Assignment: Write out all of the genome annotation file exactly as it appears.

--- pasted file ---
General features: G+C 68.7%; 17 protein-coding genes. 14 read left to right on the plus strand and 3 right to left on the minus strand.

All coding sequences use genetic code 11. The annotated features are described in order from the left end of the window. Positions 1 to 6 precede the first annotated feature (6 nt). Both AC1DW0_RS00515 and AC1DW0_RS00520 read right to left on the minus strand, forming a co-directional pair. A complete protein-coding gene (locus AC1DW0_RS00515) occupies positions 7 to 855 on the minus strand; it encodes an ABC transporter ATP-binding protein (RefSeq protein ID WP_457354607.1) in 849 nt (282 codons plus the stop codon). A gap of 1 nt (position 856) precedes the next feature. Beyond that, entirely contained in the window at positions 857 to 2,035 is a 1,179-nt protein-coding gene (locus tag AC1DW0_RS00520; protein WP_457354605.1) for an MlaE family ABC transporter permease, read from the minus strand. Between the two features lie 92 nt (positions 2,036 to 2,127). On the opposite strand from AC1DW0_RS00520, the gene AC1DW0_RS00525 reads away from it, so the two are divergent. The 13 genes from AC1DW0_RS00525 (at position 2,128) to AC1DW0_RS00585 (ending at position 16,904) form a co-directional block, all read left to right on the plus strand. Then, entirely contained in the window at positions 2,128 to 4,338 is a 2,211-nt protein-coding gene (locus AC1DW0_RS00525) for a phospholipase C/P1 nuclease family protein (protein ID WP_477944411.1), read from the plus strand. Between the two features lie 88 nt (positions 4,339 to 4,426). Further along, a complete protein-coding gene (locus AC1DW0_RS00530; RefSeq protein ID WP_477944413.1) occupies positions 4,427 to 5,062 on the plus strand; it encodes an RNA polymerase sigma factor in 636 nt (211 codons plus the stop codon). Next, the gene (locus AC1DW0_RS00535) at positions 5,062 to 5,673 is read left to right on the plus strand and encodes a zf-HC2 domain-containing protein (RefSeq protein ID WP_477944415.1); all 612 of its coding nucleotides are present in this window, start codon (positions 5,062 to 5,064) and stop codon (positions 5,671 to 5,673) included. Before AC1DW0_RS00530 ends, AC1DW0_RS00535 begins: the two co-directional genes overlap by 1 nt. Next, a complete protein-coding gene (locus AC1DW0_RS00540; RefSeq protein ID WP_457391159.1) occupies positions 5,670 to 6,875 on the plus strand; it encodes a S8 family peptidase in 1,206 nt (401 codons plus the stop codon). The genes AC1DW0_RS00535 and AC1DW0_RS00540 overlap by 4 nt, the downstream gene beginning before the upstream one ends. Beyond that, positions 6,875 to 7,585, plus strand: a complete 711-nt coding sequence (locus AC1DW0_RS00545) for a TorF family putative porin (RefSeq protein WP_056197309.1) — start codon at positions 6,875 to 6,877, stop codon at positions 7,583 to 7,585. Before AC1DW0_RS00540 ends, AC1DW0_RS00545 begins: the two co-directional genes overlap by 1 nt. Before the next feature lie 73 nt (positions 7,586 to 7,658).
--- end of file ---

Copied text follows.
General features: G+C 68.7%; 17 protein-coding genes. 14 read left to right on the plus strand and 3 right to left on the minus strand.

All coding sequences use genetic code 11. The annotated features are described in order from the left end of the window. Positions 1 to 6 precede the first annotated feature (6 nt). Both AC1DW0_RS00515 and AC1DW0_RS00520 read right to left on the minus strand, forming a co-directional pair. A complete protein-coding gene (locus AC1DW0_RS00515) occupies positions 7 to 855 on the minus strand; it encodes an ABC transporter ATP-binding protein (RefSeq protein ID WP_457354607.1) in 849 nt (282 codons plus the stop codon). A gap of 1 nt (position 856) precedes the next feature. Beyond that, entirely contained in the window at positions 857 to 2,035 is a 1,179-nt protein-coding gene (locus tag AC1DW0_RS00520; protein WP_457354605.1) for an MlaE family ABC transporter permease, read from the minus strand. Between the two features lie 92 nt (positions 2,036 to 2,127). On the opposite strand from AC1DW0_RS00520, the gene AC1DW0_RS00525 reads away from it, so the two are divergent. The 13 genes from AC1DW0_RS00525 (at position 2,128) to AC1DW0_RS00585 (ending at position 16,904) form a co-directional block, all read left to right on the plus strand. Then, entirely contained in the window at positions 2,128 to 4,338 is a 2,211-nt protein-coding gene (locus AC1DW0_RS00525) for a phospholipase C/P1 nuclease family protein (protein ID WP_477944411.1), read from the plus strand. Between the two features lie 88 nt (positions 4,339 to 4,426). Further along, a complete protein-coding gene (locus AC1DW0_RS00530; RefSeq protein ID WP_477944413.1) occupies positions 4,427 to 5,062 on the plus strand; it encodes an RNA polymerase sigma factor in 636 nt (211 codons plus the stop codon). Next, the gene (locus AC1DW0_RS00535) at positions 5,062 to 5,673 is read left to right on the plus strand and encodes a zf-HC2 domain-containing protein (RefSeq protein ID WP_477944415.1); all 612 of its coding nucleotides are present in this window, start codon (positions 5,062 to 5,064) and stop codon (positions 5,671 to 5,673) included. Before AC1DW0_RS00530 ends, AC1DW0_RS00535 begins: the two co-directional genes overlap by 1 nt. Next, a complete protein-coding gene (locus AC1DW0_RS00540; RefSeq protein ID WP_457391159.1) occupies positions 5,670 to 6,875 on the plus strand; it encodes a S8 family peptidase in 1,206 nt (401 codons plus the stop codon). The genes AC1DW0_RS00535 and AC1DW0_RS00540 overlap by 4 nt, the downstream gene beginning before the upstream one ends. Beyond that, positions 6,875 to 7,585, plus strand: a complete 711-nt coding sequence (locus AC1DW0_RS00545) for a TorF family putative porin (RefSeq protein WP_056197309.1) — start codon at positions 6,875 to 6,877, stop codon at positions 7,583 to 7,585. Before AC1DW0_RS00540 ends, AC1DW0_RS00545 begins: the two co-directional genes overlap by 1 nt. Before the next feature lie 73 nt (positions 7,586 to 7,658).